systematic materiality analysis to filter out the focus of CSR activities. In this way, the CSR is expected to support its differentiation strategy by managing the stakeholders. On the other hand, BYD does not have the systematic materiality analysis or a department to monitor CSR implementation, but it does focus its CSR on the global warming issue, which is identified by most automakers as the most important sustainability issue. However, other issues like vehicle safety, human rights are not targeted by BYD’s CSR activities.

    In the practicing stage, Ford implements the CSR campaigns in diverse ways. It participates in carbon trading markets to solve the global warming issue, designs programs to strengthen the driving skills of young drivers to solve the vehicle safety problems and changes the culture to a healthy one for employees to solve the employee issue. In contrast, most of the activities of BYD are simply donation.

    In the reporting stage, Ford’s report is a lot better in reliability, accessibility and interactivity. Ford’s sustainability report is audited by third party, while it is not the case for BYD. Also, Ford’s report is more accessible and provides an effective interaction channel for the stakeholders. Finally, there some indicators to track and monitor the corporate social performance (CSP) developed by Global Reporting Initiative (GRI).These indicators are used by Ford intensively, while there are no similar indicators in BYD’s CSR report.

    In short, we can conclude that Ford is better in integrating the CSR into its business strategy. BYD can learn more from Ford to enhance the efficiency and effectiveness of the CSR implementation at a strategic level.

4 Implementation of strategic CSR in China

    Most of researches on the CSR in China show that there is an increasing interest in CSR, as well as an increasing public pressure on the companies to assume social responsibility. Research on Corporate Social Responsibility in China, 2006, compiled by Peking University Market Economy Academy, reports: the awareness of CSR is increasing in Chinese companies; the corporate governance architecture is the vital condition for the effectiveness of CSR; the regulation and public pressure is the most powerful drivers; public do not understands the CSR correctly; and finally, public is most upset with the irresponsible behavior against employees and consumers.

    It is inevitable that Chinese companies should assume corporate social responsibility. But there is a deep worry that business success and social welfare cannot be achieved at the same time. Therefore, a corporation should either increase its profit at the expense of the society or advance society sacrificing company’s resources. However, the strategic CSR is a way to achieve a win-win situation for business and society. By identifying the focus of CSR, companies can change the social dimensions of the competitive context, enhancing the competitive advantage.

    BYD successfully integrated the CSR consideration into corporate strategy, taking up a niche position in the maturing automobile market. It successfully provides a unique asset to the society that solves the sustainability issue. BYD’s success sheds light on the possible way for Chinese companies to align their corporate success with the social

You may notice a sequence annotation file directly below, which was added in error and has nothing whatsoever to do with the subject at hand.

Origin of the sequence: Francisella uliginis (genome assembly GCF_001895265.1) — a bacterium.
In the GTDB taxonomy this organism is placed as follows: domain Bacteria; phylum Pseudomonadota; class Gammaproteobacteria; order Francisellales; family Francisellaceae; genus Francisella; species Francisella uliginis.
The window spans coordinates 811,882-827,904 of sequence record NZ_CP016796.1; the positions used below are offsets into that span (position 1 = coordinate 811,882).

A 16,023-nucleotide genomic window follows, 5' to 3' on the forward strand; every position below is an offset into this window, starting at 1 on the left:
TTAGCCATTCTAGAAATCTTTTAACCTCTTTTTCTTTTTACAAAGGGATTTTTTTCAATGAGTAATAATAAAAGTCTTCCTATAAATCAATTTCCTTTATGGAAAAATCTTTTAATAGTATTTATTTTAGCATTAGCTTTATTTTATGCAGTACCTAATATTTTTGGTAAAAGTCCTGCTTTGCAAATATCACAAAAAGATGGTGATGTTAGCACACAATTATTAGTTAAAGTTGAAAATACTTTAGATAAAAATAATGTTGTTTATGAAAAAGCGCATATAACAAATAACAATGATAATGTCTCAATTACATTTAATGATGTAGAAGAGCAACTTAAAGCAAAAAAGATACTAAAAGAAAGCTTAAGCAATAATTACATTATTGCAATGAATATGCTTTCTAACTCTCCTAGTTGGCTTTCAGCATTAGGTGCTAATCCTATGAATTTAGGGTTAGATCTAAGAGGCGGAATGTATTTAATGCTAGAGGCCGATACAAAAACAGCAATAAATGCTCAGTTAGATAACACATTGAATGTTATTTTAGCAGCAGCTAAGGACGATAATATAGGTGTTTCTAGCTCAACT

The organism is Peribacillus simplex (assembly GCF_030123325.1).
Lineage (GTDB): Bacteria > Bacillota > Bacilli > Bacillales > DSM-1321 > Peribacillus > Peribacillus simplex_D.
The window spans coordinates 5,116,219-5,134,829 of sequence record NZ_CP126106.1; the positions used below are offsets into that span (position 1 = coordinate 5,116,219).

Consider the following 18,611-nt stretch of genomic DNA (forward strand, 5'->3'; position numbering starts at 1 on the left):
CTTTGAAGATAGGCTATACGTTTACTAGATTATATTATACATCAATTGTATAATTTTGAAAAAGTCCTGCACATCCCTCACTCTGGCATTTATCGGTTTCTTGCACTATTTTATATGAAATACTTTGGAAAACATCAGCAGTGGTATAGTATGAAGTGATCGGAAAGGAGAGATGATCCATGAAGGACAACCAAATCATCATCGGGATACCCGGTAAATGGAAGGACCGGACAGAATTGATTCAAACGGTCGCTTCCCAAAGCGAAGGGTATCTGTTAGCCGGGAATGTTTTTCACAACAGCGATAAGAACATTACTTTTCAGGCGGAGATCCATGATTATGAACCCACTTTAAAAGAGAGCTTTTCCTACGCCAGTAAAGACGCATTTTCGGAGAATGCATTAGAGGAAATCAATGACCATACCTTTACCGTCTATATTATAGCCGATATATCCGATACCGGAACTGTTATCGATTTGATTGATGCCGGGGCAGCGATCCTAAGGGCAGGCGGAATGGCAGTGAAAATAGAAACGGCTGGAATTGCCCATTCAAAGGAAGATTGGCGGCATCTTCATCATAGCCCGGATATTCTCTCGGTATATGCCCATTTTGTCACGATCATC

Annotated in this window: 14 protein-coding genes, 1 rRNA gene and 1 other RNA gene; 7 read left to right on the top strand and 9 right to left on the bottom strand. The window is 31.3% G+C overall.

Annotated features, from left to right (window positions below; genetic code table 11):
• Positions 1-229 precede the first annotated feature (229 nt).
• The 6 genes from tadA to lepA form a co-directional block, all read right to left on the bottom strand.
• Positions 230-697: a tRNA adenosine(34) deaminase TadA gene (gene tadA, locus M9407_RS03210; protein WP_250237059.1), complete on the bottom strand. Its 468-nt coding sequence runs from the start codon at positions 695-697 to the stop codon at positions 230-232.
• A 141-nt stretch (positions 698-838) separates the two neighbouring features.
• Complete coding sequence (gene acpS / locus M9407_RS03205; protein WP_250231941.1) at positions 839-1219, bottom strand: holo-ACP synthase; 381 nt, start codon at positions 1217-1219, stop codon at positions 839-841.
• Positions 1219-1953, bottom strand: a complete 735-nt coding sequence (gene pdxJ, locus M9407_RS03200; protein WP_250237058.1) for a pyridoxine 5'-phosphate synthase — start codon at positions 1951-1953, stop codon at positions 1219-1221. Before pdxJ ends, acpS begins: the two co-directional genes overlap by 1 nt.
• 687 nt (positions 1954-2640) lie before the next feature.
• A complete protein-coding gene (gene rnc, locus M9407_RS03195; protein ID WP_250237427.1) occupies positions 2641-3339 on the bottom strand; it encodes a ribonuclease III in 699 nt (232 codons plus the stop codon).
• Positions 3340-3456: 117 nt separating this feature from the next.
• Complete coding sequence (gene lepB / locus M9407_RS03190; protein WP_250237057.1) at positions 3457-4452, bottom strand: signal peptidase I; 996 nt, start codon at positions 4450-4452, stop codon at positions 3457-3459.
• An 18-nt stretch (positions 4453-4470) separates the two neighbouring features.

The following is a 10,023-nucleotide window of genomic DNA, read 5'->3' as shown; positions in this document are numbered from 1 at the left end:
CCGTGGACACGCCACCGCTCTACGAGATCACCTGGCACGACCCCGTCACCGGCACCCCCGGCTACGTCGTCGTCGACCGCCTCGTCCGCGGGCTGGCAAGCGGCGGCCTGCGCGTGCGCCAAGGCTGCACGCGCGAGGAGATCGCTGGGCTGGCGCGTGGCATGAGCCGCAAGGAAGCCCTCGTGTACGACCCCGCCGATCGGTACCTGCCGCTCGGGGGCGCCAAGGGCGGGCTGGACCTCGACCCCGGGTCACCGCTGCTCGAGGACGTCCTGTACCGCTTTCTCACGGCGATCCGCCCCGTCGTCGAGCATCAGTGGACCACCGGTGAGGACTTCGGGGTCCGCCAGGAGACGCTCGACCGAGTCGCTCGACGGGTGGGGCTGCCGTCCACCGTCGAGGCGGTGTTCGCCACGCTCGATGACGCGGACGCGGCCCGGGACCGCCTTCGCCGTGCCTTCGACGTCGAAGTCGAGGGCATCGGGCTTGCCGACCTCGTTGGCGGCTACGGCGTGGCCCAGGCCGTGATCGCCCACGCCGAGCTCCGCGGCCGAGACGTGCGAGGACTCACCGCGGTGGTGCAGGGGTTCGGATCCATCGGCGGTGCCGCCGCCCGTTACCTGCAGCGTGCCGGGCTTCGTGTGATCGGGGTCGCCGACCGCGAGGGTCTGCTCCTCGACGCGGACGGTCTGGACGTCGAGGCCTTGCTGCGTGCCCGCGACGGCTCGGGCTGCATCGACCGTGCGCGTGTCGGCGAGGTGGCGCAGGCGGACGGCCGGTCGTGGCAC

improvement and environmental sustainability.

    Some factors should also be noted when companies implement CSR strategies in China. These factors are the regulation and subsidies from powerful government, close business network based on trust and loyalty, and cultural conventions based on Confucianism.

    Most western countries employ a laissez faire economic policy with a strong believe in the invisible hand of the market to manage the negative externality of businesses. China is a different country that the government plays an important role of fine-tuning and micromanaging the economy. BYD predicted that China cannot afford the consumption of oil if fuel automobiles continue to grow and the government would control the situation. The Chinese government's current five-year economic plan, issued in 2006, highlights the importance of the development of electric automobiles. It says that China needs to accelerate R&D 'of our own intellectual-property rights in electric motors, batteries, electronics, assembly know-how, and other primary components.' The government hasn't said how much it will spend. In February 2009, Chinese government provides a supportive policy for automobile industry. According to the policy, there will be lower tax for fuel economy automobiles and the alternative fuel automobiles become the strategy of the state. If there are further regulations, tighten the emission of automobiles for example, the demand for alternative automobiles would be even larger. With the support and regulation from the government, the price of automobiles will be lower further and it can support the cost leadership strategy of the company.

    The close business network system, or Guanxi, is still the most important factor to be considered. Therefore, with


    appropriate CSR programs, the relationship with stakeholders, such as the supplier, customers, consumers, will be strengthened. With more consideration for the stakeholders, the long term cooperation can be achieved among stakeholders to lower the risk.

    Another important factor is the Chinese cultural conventions based on Confucianism. These principles are loyalty, honor and societal harmony. A socially responsible company is held in high regard in China, and the community relationship is vital for them.

    To enhance the competitive advantage of Chinese companies in the global playfield, the author believe they should integrate the corporate social responsibility into strategy. The sustainable development of Chinese companies can only be achieved with appropriate design and implementation of strategic CSR taking the unique factors of China into consideration.